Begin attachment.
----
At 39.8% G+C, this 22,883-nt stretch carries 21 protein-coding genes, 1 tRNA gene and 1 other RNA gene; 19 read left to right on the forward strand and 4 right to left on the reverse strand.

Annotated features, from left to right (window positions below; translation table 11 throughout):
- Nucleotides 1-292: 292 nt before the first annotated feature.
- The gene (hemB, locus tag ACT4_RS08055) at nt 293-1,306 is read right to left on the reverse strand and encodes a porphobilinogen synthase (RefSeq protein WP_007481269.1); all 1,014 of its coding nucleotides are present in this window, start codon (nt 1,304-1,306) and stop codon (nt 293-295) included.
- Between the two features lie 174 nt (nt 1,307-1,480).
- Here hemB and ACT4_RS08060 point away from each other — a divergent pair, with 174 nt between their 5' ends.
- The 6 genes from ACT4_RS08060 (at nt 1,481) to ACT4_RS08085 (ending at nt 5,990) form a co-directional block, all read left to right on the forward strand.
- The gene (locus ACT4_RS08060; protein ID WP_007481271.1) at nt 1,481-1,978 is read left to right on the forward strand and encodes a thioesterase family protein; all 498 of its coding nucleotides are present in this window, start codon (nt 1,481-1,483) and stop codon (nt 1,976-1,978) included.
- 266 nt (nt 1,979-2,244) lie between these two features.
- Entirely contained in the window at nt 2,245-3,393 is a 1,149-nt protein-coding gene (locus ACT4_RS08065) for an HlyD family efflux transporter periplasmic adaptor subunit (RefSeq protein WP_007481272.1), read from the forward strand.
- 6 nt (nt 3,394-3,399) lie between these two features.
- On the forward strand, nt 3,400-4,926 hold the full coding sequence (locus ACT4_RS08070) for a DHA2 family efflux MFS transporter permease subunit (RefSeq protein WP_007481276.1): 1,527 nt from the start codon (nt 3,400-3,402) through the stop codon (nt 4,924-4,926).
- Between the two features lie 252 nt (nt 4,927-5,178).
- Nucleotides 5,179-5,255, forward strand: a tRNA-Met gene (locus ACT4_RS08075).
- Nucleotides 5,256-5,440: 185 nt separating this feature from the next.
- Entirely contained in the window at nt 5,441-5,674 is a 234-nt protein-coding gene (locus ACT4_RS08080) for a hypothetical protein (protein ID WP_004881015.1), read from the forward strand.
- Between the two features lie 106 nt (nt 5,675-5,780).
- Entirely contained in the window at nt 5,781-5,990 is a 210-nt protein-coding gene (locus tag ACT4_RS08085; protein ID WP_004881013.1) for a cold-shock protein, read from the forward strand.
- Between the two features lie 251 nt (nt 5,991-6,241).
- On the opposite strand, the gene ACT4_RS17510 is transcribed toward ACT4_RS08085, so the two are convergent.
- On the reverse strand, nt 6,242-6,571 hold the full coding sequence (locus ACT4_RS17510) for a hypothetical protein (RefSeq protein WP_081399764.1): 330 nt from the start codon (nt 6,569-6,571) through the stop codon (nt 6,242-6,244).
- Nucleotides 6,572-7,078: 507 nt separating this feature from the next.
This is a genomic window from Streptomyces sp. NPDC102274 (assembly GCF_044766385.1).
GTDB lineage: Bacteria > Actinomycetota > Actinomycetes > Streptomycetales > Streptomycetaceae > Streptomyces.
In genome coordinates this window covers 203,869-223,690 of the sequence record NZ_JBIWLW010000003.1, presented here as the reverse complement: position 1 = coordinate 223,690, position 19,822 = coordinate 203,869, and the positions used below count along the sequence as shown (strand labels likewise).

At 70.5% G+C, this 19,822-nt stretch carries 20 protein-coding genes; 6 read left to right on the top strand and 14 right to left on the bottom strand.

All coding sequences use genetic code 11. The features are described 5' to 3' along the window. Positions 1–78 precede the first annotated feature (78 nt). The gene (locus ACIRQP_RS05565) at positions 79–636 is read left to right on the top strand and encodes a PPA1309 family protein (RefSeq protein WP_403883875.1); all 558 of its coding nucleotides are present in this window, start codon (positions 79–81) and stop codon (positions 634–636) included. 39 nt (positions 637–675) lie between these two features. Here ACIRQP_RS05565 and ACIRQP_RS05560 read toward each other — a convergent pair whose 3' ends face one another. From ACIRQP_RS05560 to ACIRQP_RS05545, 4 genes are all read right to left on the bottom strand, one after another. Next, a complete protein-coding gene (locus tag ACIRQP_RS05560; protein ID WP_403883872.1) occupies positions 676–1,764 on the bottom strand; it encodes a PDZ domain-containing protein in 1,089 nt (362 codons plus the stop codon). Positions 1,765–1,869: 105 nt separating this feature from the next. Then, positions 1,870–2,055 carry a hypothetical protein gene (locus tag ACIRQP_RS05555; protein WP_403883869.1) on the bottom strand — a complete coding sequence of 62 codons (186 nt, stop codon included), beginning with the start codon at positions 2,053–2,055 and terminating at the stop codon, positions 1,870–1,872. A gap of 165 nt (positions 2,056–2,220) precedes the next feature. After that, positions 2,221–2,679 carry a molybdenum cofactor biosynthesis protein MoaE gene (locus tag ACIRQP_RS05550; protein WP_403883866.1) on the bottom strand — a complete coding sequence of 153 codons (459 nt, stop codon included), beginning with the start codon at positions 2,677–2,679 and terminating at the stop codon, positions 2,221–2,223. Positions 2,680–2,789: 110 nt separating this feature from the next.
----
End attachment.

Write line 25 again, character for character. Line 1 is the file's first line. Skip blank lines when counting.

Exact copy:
In genome coordinates this window covers 203,869-223,690 of the sequence record NZ_JBIWLW010000003.1, presented here as the reverse complement: position 1 = coordinate 223,690, position 19,822 = coordinate 203,869, and the positions used below count along the sequence as shown (strand labels likewise).